2. What benefit would you like people to derive from attending? 
  3. What next steps do you want attendees to take afterward? 

Once you’ve decided on your topic, it’s time to decide on the event’s format.

The format will depend on your subject and desired outcomes. Most online events fall into one of these categories (or a combination of them): 

  • Presentation: A presenter delivers a web lecture to attendees. 
  • Panel discussion: Two or more presenters discuss a specific topic and take questions from the audience.
  • Breakout rooms: Attendees split up into groups for a discussion or activity and then come back together. 

I’ve found that audience participation is more engaging than a simple presentation. Therefore, consider incorporating a breakout session or Q&A as at least part of your event.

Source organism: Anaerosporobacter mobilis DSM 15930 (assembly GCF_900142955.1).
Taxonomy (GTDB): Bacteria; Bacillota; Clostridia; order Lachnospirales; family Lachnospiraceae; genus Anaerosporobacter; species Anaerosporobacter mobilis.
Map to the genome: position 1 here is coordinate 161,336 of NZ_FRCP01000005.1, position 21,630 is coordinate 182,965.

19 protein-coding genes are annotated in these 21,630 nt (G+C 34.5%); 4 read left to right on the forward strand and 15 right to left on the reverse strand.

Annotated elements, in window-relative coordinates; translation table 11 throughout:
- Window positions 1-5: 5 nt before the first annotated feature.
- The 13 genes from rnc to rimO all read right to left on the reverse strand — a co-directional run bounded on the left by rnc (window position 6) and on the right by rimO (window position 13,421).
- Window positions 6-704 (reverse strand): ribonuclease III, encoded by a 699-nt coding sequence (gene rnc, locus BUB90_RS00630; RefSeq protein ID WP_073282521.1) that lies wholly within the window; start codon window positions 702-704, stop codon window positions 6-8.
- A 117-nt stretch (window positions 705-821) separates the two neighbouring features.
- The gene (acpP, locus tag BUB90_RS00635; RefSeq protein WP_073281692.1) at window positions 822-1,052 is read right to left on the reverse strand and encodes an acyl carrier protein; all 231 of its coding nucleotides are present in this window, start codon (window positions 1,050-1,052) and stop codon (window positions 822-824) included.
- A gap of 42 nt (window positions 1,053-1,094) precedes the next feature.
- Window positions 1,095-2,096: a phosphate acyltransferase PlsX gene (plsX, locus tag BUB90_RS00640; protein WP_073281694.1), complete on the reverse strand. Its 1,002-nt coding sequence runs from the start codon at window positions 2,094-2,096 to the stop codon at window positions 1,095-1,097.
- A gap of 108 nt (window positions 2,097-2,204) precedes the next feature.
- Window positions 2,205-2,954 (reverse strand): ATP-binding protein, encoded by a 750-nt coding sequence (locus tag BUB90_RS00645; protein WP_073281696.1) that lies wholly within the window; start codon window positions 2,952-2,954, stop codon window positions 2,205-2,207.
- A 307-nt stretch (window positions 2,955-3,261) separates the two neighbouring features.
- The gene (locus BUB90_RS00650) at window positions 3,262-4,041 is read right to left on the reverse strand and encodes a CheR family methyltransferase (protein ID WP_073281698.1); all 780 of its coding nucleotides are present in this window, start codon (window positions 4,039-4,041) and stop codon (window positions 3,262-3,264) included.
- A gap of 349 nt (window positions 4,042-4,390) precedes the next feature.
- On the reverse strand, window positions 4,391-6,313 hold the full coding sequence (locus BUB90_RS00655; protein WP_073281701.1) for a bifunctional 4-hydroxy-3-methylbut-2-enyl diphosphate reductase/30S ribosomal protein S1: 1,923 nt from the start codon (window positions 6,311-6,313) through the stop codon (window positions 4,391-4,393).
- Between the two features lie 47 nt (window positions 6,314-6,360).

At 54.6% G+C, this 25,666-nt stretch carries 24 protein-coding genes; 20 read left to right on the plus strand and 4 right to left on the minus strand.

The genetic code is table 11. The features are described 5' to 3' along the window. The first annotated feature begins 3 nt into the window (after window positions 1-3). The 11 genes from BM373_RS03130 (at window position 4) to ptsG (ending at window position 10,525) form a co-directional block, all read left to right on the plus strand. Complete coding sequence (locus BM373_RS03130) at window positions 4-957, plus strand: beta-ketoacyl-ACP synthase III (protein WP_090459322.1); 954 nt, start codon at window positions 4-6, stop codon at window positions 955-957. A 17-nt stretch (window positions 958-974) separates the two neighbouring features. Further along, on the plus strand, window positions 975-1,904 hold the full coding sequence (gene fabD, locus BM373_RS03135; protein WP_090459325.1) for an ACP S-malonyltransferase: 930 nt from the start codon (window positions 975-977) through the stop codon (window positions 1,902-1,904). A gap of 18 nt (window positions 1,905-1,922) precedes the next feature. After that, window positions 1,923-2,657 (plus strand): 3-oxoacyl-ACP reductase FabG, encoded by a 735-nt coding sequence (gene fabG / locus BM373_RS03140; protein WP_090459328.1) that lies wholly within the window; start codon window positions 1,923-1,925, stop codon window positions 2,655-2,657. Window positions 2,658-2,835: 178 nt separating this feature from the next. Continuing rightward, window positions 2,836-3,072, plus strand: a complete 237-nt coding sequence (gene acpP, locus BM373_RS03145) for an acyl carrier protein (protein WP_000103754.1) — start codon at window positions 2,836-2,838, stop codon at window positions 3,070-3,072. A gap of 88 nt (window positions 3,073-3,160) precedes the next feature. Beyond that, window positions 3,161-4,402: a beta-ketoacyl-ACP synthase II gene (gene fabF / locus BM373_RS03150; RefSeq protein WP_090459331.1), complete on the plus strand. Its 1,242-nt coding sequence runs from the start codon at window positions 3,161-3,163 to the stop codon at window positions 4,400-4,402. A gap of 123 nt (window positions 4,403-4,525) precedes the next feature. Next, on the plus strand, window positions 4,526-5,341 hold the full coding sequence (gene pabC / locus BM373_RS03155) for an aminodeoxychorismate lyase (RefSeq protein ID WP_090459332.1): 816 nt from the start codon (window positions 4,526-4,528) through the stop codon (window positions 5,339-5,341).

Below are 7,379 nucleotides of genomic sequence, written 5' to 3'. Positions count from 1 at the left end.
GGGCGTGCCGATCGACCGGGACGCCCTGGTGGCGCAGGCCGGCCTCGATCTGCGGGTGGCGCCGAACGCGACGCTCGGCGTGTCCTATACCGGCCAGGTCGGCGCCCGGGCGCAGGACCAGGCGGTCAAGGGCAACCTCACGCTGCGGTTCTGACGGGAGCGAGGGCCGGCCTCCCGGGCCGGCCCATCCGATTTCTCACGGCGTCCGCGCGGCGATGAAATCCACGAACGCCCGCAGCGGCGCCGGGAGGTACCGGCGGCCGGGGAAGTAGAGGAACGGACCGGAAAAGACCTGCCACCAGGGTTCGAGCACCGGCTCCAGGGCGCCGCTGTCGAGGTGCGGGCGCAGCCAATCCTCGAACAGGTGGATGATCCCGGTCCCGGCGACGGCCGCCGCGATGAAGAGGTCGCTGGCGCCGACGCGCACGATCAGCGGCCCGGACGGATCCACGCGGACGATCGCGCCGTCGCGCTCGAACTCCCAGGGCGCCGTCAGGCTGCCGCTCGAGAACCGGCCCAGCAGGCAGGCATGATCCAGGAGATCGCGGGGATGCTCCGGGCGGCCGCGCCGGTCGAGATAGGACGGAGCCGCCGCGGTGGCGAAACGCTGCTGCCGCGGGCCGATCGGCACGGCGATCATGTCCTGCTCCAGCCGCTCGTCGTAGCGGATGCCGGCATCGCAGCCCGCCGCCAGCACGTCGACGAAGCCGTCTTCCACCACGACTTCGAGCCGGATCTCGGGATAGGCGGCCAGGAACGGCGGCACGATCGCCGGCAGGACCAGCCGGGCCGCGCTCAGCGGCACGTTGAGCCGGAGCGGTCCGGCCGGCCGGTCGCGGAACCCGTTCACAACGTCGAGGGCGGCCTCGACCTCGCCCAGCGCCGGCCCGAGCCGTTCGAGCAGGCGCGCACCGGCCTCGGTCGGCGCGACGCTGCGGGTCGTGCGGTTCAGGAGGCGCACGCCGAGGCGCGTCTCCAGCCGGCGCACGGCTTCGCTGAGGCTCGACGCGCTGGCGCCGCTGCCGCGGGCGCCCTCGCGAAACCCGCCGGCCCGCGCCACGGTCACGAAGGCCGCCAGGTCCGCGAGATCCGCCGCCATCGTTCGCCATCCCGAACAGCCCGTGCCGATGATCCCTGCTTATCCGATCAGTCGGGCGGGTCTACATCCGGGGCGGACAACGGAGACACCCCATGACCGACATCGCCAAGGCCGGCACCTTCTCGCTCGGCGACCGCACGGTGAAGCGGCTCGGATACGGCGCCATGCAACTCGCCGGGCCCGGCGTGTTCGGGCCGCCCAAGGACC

Once you have settled on your desired format, you can choose the appropriate video conferencing software for hosting your event, and then select a day and time. Research has shown that Wednesdays and Thursdays are the best days to host an online event with 11 a.m. and 2 p.m. being the best time slots.

How to attract attendees

Once you’ve chosen your topic, format, and timing, it’s time to promote your event. A majority of your registrations will likely come from a signup form on your website, email campaigns, and social media platforms like LinkedIn and Facebook. 

Start by creating an opt-in page, also known as a registration page, on your website where people will sign up for the event. Your registration page should have the following elements:

  • A sign up form for registration.
  • A brief description of the event.
  • Learning objectives.